Some American professional sports organizations, such as the National Football League (NFL) and Major League Baseball (MLB), have served as auxiliary enforcers of the United States government’s marijuana prohibition, testing players for marijuana use and imposing penalties on them if it is determined they have used marijuana. On Thursday, MLB, along with the Major League Baseball Players Association, announced a reversal of that policy for baseball players, starting with the 2020 spring training.
Here is how the announcement describes the new policy regarding marijuana:
• Natural Cannabinoids (e.g., THC, CBD, and Marijuana) will be removed from the Program’s list of Drugs of Abuse. Going forward, marijuana-related conduct will be treated the same as alcohol-related conduct under the Parties’ Joint Treatment Program for Alcohol-Related and Off-Field Violent Conduct, which provides for mandatory evaluation, voluntary treatment and the possibility of discipline by a Player’s Club or the Commissioner’s Office in response to certain conduct involving Natural Cannabinoids.
• Educational Programs on the dangers of opioid pain medications and practical approaches to marijuana will be mandatory for all Players and Club Personnel during the 2020 and 2021 seasons. These educational programs will focus on evidence-based and health-first approaches based on reputable science and sound principles of public health and safety.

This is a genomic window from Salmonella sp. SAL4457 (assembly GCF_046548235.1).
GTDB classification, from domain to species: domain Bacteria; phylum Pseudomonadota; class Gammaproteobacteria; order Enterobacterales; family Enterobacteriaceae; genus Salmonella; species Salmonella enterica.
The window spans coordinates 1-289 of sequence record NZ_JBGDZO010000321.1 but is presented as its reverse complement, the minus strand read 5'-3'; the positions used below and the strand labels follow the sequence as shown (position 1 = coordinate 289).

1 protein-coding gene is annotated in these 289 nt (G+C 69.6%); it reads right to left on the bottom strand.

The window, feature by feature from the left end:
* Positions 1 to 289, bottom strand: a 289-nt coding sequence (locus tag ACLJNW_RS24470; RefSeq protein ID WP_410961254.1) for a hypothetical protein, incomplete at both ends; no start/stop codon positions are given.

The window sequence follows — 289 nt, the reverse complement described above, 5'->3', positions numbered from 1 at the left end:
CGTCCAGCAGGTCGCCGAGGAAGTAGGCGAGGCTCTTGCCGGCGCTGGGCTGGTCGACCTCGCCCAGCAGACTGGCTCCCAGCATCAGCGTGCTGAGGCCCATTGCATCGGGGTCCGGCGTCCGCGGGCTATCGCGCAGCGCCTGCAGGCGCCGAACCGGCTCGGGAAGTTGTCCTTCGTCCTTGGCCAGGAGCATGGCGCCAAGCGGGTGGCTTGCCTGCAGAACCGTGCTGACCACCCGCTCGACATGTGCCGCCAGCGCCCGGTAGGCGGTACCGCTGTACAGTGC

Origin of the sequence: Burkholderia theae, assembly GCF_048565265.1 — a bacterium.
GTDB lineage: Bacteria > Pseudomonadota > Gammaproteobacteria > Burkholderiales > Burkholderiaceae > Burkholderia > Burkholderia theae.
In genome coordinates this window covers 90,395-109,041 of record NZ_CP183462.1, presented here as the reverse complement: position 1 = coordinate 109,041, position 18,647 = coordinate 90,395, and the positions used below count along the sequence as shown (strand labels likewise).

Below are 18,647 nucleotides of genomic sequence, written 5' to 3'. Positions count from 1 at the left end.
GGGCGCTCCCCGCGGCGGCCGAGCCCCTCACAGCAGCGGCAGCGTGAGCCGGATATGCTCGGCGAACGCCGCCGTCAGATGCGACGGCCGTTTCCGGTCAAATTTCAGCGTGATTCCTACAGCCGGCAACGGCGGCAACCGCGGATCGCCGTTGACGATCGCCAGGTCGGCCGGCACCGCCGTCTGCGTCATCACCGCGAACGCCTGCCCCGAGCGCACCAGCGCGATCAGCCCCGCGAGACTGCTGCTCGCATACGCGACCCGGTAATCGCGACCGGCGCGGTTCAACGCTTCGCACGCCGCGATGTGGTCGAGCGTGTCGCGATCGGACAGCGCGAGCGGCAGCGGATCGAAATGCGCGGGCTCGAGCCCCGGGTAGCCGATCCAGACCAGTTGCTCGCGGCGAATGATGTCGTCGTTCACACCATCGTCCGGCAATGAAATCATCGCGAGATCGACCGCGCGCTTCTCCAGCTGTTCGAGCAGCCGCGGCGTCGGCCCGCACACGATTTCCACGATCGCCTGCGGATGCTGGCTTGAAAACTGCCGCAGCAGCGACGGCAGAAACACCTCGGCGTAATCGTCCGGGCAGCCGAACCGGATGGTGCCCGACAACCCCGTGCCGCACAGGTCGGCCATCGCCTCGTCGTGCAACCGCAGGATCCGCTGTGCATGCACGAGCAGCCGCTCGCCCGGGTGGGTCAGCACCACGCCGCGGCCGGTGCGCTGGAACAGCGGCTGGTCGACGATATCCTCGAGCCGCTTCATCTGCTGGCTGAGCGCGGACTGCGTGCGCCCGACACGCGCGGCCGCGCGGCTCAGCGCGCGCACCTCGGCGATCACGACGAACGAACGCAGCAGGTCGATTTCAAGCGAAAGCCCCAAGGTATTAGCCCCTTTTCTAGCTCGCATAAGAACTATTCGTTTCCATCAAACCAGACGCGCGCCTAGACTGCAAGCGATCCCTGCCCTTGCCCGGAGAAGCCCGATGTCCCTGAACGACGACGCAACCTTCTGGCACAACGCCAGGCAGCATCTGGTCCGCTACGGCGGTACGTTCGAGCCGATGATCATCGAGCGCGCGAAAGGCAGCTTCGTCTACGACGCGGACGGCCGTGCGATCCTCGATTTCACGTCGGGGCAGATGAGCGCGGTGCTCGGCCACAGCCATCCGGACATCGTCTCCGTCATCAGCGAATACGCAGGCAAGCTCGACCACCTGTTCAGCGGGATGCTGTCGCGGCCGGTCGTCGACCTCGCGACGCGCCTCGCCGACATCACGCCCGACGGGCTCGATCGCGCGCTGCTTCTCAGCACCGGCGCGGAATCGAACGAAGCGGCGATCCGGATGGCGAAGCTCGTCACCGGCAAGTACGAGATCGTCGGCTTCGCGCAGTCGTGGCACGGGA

MLB is not, however, giving up on the drug war altogether. At the same time it is removing the marijuana restrictions, MLB is expanding testing for opioids, fentanyl, cocaine, and synthetic THC.
Mick Akers delves into the MLB changes, and discusses the differences in treatment of major and minor league baseball players regarding drugs, in a Las Vegas Review Journal article you can read here.
More professional sports organizations will surely follow in eliminating marijuana use prohibitions.
Reprinted with permission from the Ron Paul Institute for Peace and Prosperity.